So lets just take a quick look to see how they add up.
and a Down-Quark weighs in at 4.5-5.3 (MeV/c2)
So Two Up Quarks ~ 3.6 to 6.0 MeV/c2
Added to One Down Quark ~ 4.5 to 5.3 MeV/c2
Total ~ 8.1 to 11.3 MeV/c2
Whoa ! That doesn’t add up. This means a Proton is more than 83 times heavier that the three quarks !
Wait a minute. Lets try that again with the new values calculated by Lattice Quantum ChromoDynamics —
4.0 MeV (two Up Quarks)
+ 4.8 MeV(one Down Quark)
= 938 MeV
No – it still doesn’t add up. They only reach a maximum of about 8.9 MeV.
What’s going on here?
According to Prof Strassler (who makes lots of sense in his other particle physics articles) a proton is made up of “zillions (meaning “too many and too changeable to count usefully”) of lightweight particles called quarks, antiquarks and gluons.”
Wow. That stopped me in my tracks the first time I read it. This is stunning and exciting.
He goes on to say “It is impossible to describe the proton’s structure simply, or draw simple pictures, because it’s highly disorganized. All the quarks and antiquarks and gluons inside are rushing around as fast as possible, at nearly the speed of light.”
Except for the “it’s highly disorganized” I’m willing to try this out.
Let me respectfully suggest that because every proton acts identically (every proton from your fingernail to far reaches of the Universe) and never decays, that proton component particles are not just organized, but perfectly choreographed. Meaning there ARE solutions to the Three-body and N-body problems – We just haven’t found them yet!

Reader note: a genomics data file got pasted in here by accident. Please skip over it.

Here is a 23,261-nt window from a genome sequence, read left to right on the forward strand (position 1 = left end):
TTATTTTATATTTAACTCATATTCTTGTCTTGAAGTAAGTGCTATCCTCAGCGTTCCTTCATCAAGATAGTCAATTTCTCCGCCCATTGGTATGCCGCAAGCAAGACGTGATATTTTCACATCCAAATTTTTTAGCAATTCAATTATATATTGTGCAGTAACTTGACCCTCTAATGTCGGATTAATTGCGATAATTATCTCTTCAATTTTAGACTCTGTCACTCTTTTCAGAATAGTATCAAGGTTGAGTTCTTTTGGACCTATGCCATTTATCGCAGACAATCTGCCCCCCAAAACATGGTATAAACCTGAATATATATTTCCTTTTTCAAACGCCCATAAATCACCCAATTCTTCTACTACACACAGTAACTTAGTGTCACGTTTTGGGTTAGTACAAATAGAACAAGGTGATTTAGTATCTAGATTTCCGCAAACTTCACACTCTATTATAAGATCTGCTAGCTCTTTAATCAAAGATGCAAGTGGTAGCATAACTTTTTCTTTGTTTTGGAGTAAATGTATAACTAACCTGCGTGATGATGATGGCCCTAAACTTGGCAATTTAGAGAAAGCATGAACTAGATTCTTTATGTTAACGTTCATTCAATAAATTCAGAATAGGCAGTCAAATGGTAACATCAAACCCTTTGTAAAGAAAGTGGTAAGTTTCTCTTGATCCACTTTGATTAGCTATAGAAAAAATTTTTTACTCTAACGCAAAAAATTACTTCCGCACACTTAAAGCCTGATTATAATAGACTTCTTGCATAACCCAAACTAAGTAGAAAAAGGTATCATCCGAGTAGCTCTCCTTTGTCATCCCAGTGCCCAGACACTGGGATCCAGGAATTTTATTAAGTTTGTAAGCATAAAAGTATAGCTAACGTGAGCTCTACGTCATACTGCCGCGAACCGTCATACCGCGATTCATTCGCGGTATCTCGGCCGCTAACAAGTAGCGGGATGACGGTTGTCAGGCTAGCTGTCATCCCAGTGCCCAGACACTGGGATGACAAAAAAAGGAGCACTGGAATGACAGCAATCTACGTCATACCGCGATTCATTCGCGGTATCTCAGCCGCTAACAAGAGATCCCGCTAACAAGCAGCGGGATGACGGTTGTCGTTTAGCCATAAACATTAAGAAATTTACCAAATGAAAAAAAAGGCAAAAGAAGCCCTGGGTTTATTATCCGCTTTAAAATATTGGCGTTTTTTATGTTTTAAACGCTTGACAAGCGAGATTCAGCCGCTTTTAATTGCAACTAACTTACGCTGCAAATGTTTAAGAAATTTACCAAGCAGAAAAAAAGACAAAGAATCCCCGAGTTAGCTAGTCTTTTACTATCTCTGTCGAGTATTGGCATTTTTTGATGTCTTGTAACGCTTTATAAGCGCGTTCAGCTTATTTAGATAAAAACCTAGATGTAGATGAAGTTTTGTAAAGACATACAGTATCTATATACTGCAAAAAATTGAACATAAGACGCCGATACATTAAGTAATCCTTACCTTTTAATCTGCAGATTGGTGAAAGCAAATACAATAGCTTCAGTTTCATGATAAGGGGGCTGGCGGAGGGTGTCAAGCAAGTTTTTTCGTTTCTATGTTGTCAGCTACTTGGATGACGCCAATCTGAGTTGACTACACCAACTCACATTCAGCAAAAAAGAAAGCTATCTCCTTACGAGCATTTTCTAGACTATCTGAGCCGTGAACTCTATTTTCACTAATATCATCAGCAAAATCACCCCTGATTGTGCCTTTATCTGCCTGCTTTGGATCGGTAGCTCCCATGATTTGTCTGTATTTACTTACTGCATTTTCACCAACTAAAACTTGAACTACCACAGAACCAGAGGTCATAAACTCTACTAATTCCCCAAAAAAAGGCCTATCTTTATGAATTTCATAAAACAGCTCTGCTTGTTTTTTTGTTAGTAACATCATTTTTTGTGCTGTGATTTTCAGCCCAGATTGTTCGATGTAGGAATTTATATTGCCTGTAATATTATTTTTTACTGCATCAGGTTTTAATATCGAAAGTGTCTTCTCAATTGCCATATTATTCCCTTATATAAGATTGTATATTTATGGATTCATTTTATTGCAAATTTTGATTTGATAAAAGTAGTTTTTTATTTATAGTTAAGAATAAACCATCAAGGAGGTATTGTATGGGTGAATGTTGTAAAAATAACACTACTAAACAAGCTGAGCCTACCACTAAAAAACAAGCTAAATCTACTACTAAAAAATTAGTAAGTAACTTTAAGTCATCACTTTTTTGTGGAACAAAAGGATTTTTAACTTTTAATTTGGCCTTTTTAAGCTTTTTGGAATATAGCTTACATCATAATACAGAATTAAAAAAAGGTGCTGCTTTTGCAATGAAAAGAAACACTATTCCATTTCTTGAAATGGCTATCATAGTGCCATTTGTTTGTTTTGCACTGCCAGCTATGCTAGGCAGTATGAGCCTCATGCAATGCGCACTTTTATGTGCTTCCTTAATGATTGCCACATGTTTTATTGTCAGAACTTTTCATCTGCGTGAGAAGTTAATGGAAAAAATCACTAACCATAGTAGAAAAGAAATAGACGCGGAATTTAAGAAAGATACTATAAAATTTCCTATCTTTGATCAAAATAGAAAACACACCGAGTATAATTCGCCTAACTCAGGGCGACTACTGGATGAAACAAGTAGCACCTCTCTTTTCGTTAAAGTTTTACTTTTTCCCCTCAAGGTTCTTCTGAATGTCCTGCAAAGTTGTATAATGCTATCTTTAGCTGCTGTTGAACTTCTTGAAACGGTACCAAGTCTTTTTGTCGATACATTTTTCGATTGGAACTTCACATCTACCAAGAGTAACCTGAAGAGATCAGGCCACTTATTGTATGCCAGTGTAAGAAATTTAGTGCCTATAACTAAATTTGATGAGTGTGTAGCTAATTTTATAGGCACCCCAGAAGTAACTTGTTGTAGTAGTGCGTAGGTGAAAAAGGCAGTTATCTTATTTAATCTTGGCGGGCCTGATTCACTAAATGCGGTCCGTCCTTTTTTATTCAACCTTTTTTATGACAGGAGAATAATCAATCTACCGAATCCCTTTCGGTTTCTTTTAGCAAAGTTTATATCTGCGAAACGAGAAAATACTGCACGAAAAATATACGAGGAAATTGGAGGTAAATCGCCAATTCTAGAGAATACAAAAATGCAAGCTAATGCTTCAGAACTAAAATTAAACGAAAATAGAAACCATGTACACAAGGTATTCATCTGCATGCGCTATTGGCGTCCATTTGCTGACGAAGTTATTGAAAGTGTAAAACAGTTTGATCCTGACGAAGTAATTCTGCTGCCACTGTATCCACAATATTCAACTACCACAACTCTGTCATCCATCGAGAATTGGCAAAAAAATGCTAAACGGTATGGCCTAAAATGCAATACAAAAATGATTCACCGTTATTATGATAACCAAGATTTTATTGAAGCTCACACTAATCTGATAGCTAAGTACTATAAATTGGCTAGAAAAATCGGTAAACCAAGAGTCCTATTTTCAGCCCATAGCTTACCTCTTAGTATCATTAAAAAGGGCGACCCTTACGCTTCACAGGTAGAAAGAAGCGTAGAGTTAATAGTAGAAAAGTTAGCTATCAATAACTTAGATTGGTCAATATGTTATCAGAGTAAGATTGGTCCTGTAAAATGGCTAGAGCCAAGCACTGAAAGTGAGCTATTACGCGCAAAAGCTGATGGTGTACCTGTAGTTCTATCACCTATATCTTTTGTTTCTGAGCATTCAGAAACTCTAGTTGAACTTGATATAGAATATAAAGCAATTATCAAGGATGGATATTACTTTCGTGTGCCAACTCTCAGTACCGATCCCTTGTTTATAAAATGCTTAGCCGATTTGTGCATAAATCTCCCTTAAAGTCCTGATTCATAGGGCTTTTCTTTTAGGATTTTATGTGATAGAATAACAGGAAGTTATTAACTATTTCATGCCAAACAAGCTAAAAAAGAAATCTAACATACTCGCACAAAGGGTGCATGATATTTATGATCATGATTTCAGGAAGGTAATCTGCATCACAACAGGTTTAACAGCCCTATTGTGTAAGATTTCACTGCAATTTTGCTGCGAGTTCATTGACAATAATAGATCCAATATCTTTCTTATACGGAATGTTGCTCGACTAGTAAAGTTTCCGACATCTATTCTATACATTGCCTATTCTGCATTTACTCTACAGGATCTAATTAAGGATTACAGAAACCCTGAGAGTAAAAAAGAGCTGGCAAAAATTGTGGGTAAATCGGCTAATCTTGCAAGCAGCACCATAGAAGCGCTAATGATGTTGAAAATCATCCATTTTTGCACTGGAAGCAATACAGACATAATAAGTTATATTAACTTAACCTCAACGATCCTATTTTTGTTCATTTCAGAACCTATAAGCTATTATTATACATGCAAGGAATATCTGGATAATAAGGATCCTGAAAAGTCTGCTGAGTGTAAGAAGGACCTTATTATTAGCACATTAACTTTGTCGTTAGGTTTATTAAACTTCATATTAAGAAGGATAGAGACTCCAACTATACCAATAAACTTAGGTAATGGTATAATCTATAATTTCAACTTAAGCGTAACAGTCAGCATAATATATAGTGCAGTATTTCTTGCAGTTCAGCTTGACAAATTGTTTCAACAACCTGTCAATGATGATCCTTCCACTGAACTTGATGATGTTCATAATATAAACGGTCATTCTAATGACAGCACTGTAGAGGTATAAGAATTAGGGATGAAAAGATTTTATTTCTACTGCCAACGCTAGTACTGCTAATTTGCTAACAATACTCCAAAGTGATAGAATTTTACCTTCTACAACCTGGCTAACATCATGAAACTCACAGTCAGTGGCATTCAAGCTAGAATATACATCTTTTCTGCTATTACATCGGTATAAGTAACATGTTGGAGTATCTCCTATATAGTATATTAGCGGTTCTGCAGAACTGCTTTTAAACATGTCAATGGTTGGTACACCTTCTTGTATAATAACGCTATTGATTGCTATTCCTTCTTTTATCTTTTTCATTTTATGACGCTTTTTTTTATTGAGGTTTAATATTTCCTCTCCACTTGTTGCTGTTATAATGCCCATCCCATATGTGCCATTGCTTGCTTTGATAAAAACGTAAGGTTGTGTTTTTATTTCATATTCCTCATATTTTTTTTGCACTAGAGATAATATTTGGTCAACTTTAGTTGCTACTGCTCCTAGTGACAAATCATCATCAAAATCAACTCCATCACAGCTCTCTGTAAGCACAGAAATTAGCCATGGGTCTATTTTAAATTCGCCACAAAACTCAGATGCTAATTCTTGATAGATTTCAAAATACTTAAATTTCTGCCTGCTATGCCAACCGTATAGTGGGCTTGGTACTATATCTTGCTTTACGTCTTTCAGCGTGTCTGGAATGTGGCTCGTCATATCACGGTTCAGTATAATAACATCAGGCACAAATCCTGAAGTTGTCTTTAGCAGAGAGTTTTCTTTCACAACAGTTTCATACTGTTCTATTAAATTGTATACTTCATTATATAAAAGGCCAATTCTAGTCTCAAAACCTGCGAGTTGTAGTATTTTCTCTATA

Apparently the three original quarks are “valence” quarks and the remaining quarks are “virtual.”
Its still stuns me that there are so many more tinier things zooming around inside a proton; a particle I was taught was almost fundamental just a short while ago.
“The remainder of the proton mass is due to the kinetic energy of the quarks and to the energy of the gluon fields that bind the quarks together.“
What does that mean? That makes me wonder – How can binding energy turn into kinetic energy? Aren’t they opposites? and Does this mean a quark’s kinetic energy reduces with lower temperatures?
How intriguing that the humble proton could be made up of so much more amazing structure that we have yet to discern. I’m wondering how the Particle Standard Model predicts this . . .
What do you think of this?
The only other remaining mystery is why CERN or DESY hasn’t snagged Prof Strassler yet. He has an extraordinary ability, and a keen interest, in making complex particle physics ideas clear (and even fun) for the rest of us. (and No, I have no affiliation with Prof Strassler, and you should not imply that he endorses my opinions.)